*GIS, or Geographic Information Systems, involves the application of various types of information, including satellite pictures, to develop images that are used for town planning and conservation.
**ESRI is the Environmental Systems Research Institute
Sponsorships and donors
Initially, PPF approached the German Ministry of Cooperation through KfW, for funding of the Limpopo National Park in Mozambique. One grant was made and a further two are still required. A PPF team under Prof. van Riet controls the funds in terms of concept initiation, finance management and project management. A project implementation unit, appointed by PPF, then implements the project and the parks are managed by the individual country. Says van Riet: “PPF is a facilitator and as such assists governments at their request. Countries never lose their sovereignty and remain responsible for the management of the transfrontier park that falls within their borders.”
In 2002, the Foundation received a donation of €2,3 million from the Dutch National Postcode Lottery, with the assistance of WWF Netherlands, to fund certain projects over a three-year period. Since then, the Foundation has become one of the 50 beneficiaries of the Dutch National Postcode Lottery. During the past three years, it has received an additional €4 685 million.
Sir Richard Branson, the world-renowned entrepreneur, has also expressed an interest in conservation and the work of PPF, and further sponsorship may come from this source.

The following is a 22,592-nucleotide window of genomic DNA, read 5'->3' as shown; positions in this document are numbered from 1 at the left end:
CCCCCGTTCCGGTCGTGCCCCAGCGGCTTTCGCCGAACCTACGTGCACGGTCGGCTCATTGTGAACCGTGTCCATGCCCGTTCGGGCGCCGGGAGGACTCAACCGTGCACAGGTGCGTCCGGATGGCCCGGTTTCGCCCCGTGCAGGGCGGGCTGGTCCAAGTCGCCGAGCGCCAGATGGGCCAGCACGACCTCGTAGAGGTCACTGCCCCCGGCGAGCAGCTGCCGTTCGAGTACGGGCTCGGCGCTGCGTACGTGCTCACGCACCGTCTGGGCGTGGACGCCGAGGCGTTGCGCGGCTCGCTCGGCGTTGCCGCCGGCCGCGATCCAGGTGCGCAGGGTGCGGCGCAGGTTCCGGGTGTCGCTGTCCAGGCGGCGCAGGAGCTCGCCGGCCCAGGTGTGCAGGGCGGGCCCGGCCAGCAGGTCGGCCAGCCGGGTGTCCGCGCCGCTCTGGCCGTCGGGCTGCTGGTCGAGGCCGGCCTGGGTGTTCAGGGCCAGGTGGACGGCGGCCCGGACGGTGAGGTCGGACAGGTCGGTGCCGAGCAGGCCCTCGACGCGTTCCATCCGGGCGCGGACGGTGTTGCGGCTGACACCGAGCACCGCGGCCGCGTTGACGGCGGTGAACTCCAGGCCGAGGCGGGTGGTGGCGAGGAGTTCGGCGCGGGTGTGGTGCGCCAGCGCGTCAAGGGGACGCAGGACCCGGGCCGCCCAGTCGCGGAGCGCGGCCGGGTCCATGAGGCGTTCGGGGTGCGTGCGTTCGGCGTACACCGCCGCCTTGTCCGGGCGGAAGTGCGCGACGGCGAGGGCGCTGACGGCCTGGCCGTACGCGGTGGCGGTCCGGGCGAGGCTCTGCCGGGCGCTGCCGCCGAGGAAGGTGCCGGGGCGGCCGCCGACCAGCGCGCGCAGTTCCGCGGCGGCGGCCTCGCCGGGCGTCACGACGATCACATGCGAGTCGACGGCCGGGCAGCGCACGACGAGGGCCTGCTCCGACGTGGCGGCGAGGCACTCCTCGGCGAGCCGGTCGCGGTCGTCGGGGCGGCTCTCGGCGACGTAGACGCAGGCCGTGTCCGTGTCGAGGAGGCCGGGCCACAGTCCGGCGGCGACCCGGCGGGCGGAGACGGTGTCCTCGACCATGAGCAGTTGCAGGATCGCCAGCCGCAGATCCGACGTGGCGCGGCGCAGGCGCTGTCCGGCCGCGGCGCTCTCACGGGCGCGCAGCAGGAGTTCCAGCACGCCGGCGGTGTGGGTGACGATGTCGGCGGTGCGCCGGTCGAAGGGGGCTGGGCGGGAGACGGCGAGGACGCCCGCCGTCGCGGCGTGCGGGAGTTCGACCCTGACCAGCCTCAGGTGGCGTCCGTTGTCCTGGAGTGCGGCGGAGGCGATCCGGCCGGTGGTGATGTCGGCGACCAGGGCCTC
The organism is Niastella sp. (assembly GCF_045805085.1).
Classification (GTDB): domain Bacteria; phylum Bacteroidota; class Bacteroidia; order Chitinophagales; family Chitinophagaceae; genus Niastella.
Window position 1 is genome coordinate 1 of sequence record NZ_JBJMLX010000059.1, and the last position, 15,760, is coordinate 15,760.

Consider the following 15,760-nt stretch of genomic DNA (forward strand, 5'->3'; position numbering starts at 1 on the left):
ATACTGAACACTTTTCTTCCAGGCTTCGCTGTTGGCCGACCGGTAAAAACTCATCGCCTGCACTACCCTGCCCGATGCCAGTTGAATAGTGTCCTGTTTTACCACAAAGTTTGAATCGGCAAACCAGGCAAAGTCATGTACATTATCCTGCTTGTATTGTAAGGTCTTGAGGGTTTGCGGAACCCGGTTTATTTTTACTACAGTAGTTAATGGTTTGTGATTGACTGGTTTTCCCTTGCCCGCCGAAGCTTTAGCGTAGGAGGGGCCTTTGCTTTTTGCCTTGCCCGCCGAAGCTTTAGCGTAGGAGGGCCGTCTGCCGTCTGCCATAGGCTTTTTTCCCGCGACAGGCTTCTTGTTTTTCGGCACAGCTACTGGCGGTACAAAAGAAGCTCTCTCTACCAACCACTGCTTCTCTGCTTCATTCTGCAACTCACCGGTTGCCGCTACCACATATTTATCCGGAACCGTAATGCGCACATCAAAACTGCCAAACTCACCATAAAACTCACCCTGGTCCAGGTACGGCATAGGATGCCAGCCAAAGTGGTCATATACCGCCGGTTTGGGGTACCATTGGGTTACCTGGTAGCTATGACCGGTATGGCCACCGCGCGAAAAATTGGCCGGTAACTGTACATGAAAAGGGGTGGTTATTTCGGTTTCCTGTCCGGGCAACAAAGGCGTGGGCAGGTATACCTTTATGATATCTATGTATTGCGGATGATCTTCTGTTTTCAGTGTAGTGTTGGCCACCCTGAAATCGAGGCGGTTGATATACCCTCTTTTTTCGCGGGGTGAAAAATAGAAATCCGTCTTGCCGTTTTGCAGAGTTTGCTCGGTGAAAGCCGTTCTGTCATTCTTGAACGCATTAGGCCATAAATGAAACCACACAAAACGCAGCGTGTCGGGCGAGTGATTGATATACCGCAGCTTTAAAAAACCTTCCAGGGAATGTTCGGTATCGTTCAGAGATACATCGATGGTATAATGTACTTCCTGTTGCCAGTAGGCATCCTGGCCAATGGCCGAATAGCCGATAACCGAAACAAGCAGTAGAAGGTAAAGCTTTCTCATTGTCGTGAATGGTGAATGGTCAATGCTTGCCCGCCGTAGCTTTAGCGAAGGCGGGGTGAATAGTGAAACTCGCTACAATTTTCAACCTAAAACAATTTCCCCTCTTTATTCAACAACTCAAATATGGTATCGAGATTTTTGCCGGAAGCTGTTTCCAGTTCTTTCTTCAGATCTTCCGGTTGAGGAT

While Dr Anton Rupert was still alive, he wanted “to be invisible in terms of PPF,” says van Riet. However the new chairperson, Anton’s son Johann, has come in with a fresh new view and is keen on good corporate governance. Adds van Riet: “He has spent some six months with us and will become more involved in a positive way. He’ll let us do our thing”.
Van Riet is fully occupied “seven days a week” with PPF. He flies over the various peace parks on a regular basis, meets with the Ministers of Environmental Affairs and Tourism of the various countries and makes presentations to Parks Boards to explain procedures.
“We are showing the world the practical implementation of peace parks,” he says.
“In my latter years, being the CEO of the Foundation is very exciting and has given me a fantastic new challenge for conservation planning and development. The landscape planning skills I have always had made me suitable for this position since landscape architecture is a multi-dimensional discipline,” he concludes.
Prof. van Riet may be contacted on email@example.com. The website may be viewed on www.peaceparks.org.
Acknowledgement is given to the Peace Parks Foundation website, from which some of the information in this article was taken.